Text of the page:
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There are books that one has for twenty years without reading them, that one always keeps at hand, that one takes from city to city, from country to country, carefully packed, even when there is very little room, and perhaps one leafs through them when removing them from a trunk; yet one carefully refrains from reading even a complete sentence.

Then, after twenty years, there comes a moment when suddenly, as though under a very high compulsion, one cannot help taking in such a book from beginning to end, at one sitting: It is like a revelation. Now one knows why one made such a fuss about it. It had to be with one for a time; it had to travel; it had to occupy space; it had to be a burden; and now it has reached the goal of its voyage, now it reveals itself, now it illuminates the twenty bygone years it mutely lived with one. It could not say so much if it had not been there mutely the whole time, and what idiot would dare to assert that the same things had always been in it.

Elias Canetti, The Human Province (1943)

I guess the saying “Every dog has its day” can also be applied to books – every book has its day. Some books have always been there, around our periphery and in our lives, but somehow we just never felt inclined to pick them up to read them for what they’re worth, before the right moment came along. It’s as if the book has to be ‘seasoned’ over time in order for us to be able to properly devour and digest it when the time is right. Or when we are ready for it.

Although I have always loved books since young, I cannot say that I was as serious a reader as I wished I was, and neither had I read as many books as I wished I had. Especially the classics. I hardly read any, shocking Philistine that I was. It is only in recent years that I have begun to feel drawn anew and afresh towards the classics. One clear example was Jane Eyre, which I read an abridged version of during my lower secondary school years for an English class. I remember disliking the story and thinking it dull and boring and my impression of it has always been less than favourable ever since. Then one day, almost two decades later, I happened to flip open a copy of Jane Eyre in a bookshop, and surprisingly found myself very much drawn towards the writing and tone of the book, even from page one itself! This new copy is now sitting on my shelves and I can’t wait to read it. What can I say – ‘I was blind then, but now I see’. 🙂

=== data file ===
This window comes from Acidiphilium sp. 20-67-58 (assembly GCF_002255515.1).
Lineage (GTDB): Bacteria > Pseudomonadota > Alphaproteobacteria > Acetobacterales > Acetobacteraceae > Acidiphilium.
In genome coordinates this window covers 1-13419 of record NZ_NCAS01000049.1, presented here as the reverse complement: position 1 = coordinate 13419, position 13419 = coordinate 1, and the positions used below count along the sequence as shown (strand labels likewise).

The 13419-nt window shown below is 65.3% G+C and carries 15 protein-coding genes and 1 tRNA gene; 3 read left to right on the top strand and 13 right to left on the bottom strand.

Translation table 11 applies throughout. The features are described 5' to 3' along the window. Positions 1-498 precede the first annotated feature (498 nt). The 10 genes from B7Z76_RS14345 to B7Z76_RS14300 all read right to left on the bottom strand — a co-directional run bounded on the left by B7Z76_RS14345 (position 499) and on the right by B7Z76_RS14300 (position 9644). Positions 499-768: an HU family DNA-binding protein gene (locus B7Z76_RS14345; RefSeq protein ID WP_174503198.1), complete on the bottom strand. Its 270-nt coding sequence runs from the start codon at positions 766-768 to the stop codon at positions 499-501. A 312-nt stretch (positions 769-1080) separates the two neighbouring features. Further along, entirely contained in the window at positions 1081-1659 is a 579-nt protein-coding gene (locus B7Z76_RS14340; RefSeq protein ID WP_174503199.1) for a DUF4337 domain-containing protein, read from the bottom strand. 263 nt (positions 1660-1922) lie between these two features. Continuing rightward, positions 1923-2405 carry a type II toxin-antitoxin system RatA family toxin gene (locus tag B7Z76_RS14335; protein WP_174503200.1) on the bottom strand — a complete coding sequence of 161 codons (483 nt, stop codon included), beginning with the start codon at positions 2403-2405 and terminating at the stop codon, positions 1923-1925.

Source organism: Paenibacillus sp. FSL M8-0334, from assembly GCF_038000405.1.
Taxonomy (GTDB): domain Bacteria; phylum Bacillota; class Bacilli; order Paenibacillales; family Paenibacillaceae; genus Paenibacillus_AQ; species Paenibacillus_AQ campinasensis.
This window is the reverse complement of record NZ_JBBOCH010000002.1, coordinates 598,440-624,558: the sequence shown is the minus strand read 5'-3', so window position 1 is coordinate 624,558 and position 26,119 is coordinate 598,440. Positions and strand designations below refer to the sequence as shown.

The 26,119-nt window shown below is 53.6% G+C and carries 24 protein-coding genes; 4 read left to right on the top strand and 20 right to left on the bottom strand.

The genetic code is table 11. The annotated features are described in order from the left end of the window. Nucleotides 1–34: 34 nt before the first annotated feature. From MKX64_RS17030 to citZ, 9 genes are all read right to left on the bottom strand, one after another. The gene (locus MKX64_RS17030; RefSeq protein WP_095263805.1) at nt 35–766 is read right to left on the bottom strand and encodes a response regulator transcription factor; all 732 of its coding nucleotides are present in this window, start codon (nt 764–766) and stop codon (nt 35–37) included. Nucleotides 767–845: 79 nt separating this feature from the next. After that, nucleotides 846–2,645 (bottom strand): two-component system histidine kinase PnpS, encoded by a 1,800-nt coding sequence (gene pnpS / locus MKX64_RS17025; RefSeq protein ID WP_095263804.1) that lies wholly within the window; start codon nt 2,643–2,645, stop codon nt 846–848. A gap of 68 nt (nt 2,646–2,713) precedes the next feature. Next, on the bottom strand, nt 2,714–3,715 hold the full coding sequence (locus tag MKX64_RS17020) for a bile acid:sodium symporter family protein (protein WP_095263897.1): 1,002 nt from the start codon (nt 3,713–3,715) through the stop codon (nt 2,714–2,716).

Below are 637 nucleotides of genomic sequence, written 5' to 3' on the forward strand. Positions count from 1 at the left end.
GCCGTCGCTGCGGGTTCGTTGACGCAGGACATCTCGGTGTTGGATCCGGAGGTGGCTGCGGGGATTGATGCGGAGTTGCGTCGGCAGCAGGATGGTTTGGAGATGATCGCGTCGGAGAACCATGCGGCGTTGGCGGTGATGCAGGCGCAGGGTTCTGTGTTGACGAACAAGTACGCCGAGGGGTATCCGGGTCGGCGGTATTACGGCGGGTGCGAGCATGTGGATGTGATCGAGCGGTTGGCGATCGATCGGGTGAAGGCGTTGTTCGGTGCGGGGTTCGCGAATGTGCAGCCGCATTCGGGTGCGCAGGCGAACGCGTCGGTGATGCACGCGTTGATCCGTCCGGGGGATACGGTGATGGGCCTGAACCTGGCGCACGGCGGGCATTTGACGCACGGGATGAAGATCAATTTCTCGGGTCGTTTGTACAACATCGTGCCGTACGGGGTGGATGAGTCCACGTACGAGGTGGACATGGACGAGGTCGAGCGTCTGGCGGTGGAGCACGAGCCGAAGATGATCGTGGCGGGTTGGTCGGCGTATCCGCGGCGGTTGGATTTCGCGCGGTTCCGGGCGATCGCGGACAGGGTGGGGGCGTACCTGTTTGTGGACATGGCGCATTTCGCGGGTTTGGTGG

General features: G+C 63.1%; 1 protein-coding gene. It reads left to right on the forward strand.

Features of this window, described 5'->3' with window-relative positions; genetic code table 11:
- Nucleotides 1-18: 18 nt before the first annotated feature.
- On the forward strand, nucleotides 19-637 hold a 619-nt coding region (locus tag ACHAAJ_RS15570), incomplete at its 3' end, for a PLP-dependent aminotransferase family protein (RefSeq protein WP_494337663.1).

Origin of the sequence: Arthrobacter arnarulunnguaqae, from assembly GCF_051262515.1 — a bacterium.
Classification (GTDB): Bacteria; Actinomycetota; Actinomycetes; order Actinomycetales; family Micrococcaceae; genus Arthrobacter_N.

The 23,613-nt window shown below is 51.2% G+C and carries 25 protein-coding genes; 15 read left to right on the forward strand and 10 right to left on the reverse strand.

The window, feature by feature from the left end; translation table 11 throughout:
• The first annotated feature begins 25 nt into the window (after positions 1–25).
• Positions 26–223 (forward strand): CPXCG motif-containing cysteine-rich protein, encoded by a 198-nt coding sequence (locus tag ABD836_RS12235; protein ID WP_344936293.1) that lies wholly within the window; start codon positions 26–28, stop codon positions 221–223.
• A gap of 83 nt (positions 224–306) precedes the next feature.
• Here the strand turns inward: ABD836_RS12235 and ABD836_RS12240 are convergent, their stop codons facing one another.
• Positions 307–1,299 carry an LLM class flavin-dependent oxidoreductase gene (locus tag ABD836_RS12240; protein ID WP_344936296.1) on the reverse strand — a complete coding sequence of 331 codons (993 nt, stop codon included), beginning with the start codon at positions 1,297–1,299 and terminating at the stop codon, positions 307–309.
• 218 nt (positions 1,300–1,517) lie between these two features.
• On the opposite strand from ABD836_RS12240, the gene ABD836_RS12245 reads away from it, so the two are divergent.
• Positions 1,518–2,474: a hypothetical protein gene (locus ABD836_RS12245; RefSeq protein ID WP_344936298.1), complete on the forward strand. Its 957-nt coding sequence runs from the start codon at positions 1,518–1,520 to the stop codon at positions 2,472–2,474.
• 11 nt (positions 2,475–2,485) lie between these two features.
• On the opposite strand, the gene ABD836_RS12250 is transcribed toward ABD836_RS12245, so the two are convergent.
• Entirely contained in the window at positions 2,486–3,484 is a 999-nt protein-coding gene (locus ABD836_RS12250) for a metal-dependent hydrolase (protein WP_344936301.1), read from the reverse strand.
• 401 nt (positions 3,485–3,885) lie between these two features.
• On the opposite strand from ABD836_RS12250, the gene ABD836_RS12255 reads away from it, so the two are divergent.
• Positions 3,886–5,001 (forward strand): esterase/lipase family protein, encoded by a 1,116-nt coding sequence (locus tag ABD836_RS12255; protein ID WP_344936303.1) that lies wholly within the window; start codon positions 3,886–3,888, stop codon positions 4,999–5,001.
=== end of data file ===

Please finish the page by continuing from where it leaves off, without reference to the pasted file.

A book, like a person, has its fortunes with one; is lucky or unlucky in the precise moment of its falling in our way, and often by some happy accident counts with us for something more than its independent value.

Walter Pater, Marius the Epicurean (1885)

Books remain unchanged, it’s us the readers who change and mature with time and experience, therefore rendering new meaning and perspectives at each point of reading.

For all books are divisible into two classes: the books of the hour, and the books of all time. Mark this distinction – it is not one of quality only. It is not merely the bad book that does not last, and the good one that does. It is a distinction of species. There are good books for the hour, and good ones for all time; bad books for the hour, and bad ones for all time.

John Ruskin, Sesame and Lilies (1864)

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4 thoughts on “Friday Feature : On Reading The Right Book At The Right Time

  1. Though I’ve never thought about this before, I see that it is so true! I have shelves of books TBR, some of which I’ve had for years and can’t bear to part with…yet can’t quite seem to pick up and read. Now I see that we are just waiting for the right time to come.

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    1. I think that’s what I tend to tell myself sometimes, when trying to justify the buying of “too many” books (especially during book sales). Even though I know I don’t really “need” them at the time of buying and will probably not be reading them anytime soon, yet I know that at the right time somewhere down the road, I would want to.

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  2. I don’t have a HUGE pile of books that are just waiting to be read, but I do understand the “feeling” of waiting for the right time.

    It’s like, I pick it up, sift through, then decide that I’m not going to read it yet. I know, for some odd reason I cannot fathom, that I will love the book if and when I read it. But just not now.

    Sometimes I know why – too thick a book for so little free time, or too many dystopian books at one go – but other times it’s just a little tinkling feeling inside that tells me to put the book back onto the shelves, and pick another.

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    1. A book in due season does make a world of difference to the reader, I guess. The points at which we cross paths with our books are almost as significant as (and not very unlike) meeting the right people at different times of our lives.
      Sometimes I like to prolong the ‘pleasure of anticipation’ of a book that I know (or imagine) I would love, and therefore would choose to wait it out for as long as possible.
      And conversely, sometimes I just feel the need for instant gratification and decide to wait no more. This was the case with the last book I just finished (Days Of Grace), which just shot right up from the queue of TBRs and was one of the rare few instances where I start reading immediately upon acquiring. 🙂

      “A word fitly spoken is like apples of gold in settings of silver.” Proverbs 25:11

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